Bauhaus: Five things you need to know about the influential German design movement

Google Doodle is marking the 100th anniversary of the opening of the Bauhaus school in Weimar

Clémence Michallon
New York
Friday 12 April 2019 18:56 BST
Google Doodle marks 100 years since the Bauhaus was founded

A century has passed since the Bauhaus school was founded in Germany, leaving a durable mark on arts, design and architecture.

To mark the milestone Google commissioned a special, animated Doodle to mark the anniversary of the movement, to be unveiled on Friday.

Here are five things you should know about the Bauhaus, 100 years after its beginnings:

1. The original Bauhaus school moved across three cities in Germany

The Bauhaus's story begins in Weimar, where architect Walter Gropius founded the school in 1919.

It remained there until 1925, when it moved to Dessau.

The school's final location was Berlin, where it moved in 1932 and remained opened only until 1933.

2. Its goal was to bridge the gap between art and technical craft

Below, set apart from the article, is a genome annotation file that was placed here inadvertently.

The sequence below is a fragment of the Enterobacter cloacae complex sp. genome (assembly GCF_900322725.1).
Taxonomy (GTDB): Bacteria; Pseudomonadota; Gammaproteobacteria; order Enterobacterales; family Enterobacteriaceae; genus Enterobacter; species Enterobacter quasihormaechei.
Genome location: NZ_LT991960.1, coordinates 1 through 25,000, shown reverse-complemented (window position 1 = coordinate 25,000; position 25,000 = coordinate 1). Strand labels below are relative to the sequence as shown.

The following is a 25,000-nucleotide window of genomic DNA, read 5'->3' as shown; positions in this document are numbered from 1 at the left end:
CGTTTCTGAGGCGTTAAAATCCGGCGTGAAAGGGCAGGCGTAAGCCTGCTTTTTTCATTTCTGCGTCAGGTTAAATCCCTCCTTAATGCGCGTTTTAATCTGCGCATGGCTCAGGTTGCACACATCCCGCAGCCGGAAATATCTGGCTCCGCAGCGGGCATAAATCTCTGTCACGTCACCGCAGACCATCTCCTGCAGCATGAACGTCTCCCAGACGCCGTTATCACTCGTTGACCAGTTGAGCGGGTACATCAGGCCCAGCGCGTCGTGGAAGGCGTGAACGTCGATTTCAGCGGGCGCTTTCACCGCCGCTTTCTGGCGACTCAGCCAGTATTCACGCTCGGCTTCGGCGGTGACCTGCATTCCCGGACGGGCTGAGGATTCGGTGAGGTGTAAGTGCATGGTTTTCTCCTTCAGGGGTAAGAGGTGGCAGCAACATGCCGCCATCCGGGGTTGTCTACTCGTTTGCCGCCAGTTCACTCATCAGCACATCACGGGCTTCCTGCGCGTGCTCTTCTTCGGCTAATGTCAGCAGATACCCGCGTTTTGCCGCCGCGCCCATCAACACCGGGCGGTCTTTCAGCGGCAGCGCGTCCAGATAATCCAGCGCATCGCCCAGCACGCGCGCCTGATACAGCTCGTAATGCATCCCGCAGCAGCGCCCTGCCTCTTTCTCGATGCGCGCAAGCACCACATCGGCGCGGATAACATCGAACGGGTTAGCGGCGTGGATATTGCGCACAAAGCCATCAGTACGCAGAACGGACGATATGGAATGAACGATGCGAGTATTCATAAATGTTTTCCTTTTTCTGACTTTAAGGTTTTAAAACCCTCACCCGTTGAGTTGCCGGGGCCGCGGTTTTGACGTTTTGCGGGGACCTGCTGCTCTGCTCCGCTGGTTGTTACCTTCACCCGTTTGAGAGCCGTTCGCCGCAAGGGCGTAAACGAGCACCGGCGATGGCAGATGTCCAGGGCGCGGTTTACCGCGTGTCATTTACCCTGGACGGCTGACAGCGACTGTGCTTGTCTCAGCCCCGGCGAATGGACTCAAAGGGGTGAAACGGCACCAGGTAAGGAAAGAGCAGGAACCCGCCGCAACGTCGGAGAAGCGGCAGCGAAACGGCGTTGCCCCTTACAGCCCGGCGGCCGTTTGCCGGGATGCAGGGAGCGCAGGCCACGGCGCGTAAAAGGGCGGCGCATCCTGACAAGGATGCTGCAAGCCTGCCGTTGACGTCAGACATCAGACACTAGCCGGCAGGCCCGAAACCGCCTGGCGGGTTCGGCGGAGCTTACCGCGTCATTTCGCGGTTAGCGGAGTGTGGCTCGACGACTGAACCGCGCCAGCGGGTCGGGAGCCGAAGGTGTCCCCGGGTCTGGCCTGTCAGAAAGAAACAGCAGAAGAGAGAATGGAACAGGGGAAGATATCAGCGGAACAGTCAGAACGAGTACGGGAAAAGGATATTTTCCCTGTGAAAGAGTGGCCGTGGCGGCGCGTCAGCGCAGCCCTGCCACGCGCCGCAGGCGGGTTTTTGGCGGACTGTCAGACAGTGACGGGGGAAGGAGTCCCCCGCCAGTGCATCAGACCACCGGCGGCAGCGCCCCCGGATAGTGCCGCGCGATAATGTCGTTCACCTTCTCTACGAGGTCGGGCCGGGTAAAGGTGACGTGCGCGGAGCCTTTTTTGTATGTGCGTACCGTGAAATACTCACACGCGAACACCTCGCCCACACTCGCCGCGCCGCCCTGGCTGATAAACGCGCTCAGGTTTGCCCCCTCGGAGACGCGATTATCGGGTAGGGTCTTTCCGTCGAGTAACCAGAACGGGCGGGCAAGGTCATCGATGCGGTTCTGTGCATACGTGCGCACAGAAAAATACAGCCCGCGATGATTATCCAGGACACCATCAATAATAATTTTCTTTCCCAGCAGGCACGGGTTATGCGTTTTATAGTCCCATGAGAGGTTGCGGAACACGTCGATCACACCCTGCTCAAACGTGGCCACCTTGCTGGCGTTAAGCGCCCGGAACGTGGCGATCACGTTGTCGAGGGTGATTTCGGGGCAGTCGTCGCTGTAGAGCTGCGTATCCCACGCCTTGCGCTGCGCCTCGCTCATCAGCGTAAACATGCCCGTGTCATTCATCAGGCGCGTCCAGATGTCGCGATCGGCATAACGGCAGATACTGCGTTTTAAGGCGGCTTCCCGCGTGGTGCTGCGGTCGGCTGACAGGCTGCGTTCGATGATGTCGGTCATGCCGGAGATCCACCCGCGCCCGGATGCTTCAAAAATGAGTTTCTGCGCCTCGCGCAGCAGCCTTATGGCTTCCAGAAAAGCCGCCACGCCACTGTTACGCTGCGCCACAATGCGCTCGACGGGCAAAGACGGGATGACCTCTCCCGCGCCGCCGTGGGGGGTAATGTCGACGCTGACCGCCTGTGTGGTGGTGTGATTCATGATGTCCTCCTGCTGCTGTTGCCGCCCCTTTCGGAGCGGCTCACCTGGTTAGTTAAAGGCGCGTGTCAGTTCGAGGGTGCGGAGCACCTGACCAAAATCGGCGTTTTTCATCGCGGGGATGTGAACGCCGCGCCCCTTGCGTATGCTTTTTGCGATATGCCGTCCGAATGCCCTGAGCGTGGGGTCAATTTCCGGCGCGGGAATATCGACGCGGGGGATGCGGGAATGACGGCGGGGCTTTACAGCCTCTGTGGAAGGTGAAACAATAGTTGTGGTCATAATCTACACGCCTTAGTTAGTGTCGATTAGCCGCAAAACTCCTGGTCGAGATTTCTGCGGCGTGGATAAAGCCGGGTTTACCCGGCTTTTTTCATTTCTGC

The Bauhaus began as the merger of two existing institutions: the Weimar Academy of Arts and the Weimar School of Arts and Crafts, according to the Encyclopaedia Britannica.

One of the main goals was to erase the distinction between applied arts and fine arts, by teaching students to combine practicality and artful meaning.

3. Some of its lesser known trailblazers are female artists

Painters Paul Klee and Wassily Kandkinsky, sculptor and designer Oskar Schlemmer, and painter and photographer László Moholy-Nagy are among the best known members of the Bauhaus school.

But female artists also made valuable, groundbreaking contributions, although their names are not cited as often.

Industrial designer Marianne Brandt, weavers Gunta Stölzl and Benita Koch-Otte​, textile artist Otti Berger, and designer Alma Siedhoff-Buscher​ are among the many women who wrote part of the Bauhaus's history.

4. The Nazi regime forced the Bauhaus to shut down

The Bauhaus school, then based in Berlin, officially dissolved in April 1933 under pressure from the Nazis.

It had previously been forced out of Dessau after the Nazis had become the dominant political force in the city.

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5. The Bauhaus's influence can still be felt across the world today

While the school closed down in the 1930s, its curriculum kept being taught in arts school around the world.

Moholy-Nagy notably created the New Bauhaus in Chicago in 1937. The school, which remains open, has since been renamed the IIT Institute of Design.

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